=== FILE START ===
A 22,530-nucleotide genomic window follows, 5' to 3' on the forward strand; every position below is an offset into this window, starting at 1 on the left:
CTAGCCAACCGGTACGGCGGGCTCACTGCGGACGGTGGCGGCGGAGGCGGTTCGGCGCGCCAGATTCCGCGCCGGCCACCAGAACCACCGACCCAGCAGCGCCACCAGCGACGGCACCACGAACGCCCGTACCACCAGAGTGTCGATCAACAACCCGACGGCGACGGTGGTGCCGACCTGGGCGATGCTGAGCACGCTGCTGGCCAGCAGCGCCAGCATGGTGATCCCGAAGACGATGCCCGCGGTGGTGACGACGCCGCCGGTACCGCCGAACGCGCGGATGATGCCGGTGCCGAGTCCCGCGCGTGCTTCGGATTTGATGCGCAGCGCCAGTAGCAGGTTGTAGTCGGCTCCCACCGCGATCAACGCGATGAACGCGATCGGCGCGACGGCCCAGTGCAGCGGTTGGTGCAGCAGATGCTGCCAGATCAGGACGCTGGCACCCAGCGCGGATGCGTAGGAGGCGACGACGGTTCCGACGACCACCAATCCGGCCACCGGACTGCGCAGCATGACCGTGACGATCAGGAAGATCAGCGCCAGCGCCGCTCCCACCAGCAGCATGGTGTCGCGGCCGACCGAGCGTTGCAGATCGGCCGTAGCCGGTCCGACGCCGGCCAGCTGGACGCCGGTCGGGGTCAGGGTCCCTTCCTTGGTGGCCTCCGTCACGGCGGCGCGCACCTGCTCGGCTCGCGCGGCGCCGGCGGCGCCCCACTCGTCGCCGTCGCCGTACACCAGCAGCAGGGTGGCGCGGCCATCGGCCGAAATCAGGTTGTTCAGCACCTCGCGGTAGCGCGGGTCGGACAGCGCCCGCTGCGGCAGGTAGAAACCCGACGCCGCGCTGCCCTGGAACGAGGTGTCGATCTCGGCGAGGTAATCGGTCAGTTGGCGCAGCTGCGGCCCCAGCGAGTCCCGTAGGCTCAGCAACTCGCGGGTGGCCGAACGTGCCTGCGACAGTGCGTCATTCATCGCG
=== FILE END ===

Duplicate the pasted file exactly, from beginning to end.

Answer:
A 22,530-nucleotide genomic window follows, 5' to 3' on the forward strand; every position below is an offset into this window, starting at 1 on the left:
CTAGCCAACCGGTACGGCGGGCTCACTGCGGACGGTGGCGGCGGAGGCGGTTCGGCGCGCCAGATTCCGCGCCGGCCACCAGAACCACCGACCCAGCAGCGCCACCAGCGACGGCACCACGAACGCCCGTACCACCAGAGTGTCGATCAACAACCCGACGGCGACGGTGGTGCCGACCTGGGCGATGCTGAGCACGCTGCTGGCCAGCAGCGCCAGCATGGTGATCCCGAAGACGATGCCCGCGGTGGTGACGACGCCGCCGGTACCGCCGAACGCGCGGATGATGCCGGTGCCGAGTCCCGCGCGTGCTTCGGATTTGATGCGCAGCGCCAGTAGCAGGTTGTAGTCGGCTCCCACCGCGATCAACGCGATGAACGCGATCGGCGCGACGGCCCAGTGCAGCGGTTGGTGCAGCAGATGCTGCCAGATCAGGACGCTGGCACCCAGCGCGGATGCGTAGGAGGCGACGACGGTTCCGACGACCACCAATCCGGCCACCGGACTGCGCAGCATGACCGTGACGATCAGGAAGATCAGCGCCAGCGCCGCTCCCACCAGCAGCATGGTGTCGCGGCCGACCGAGCGTTGCAGATCGGCCGTAGCCGGTCCGACGCCGGCCAGCTGGACGCCGGTCGGGGTCAGGGTCCCTTCCTTGGTGGCCTCCGTCACGGCGGCGCGCACCTGCTCGGCTCGCGCGGCGCCGGCGGCGCCCCACTCGTCGCCGTCGCCGTACACCAGCAGCAGGGTGGCGCGGCCATCGGCCGAAATCAGGTTGTTCAGCACCTCGCGGTAGCGCGGGTCGGACAGCGCCCGCTGCGGCAGGTAGAAACCCGACGCCGCGCTGCCCTGGAACGAGGTGTCGATCTCGGCGAGGTAATCGGTCAGTTGGCGCAGCTGCGGCCCCAGCGAGTCCCGTAGGCTCAGCAACTCGCGGGTGGCCGAACGTGCCTGCGACAGTGCGTCATTCATCGCG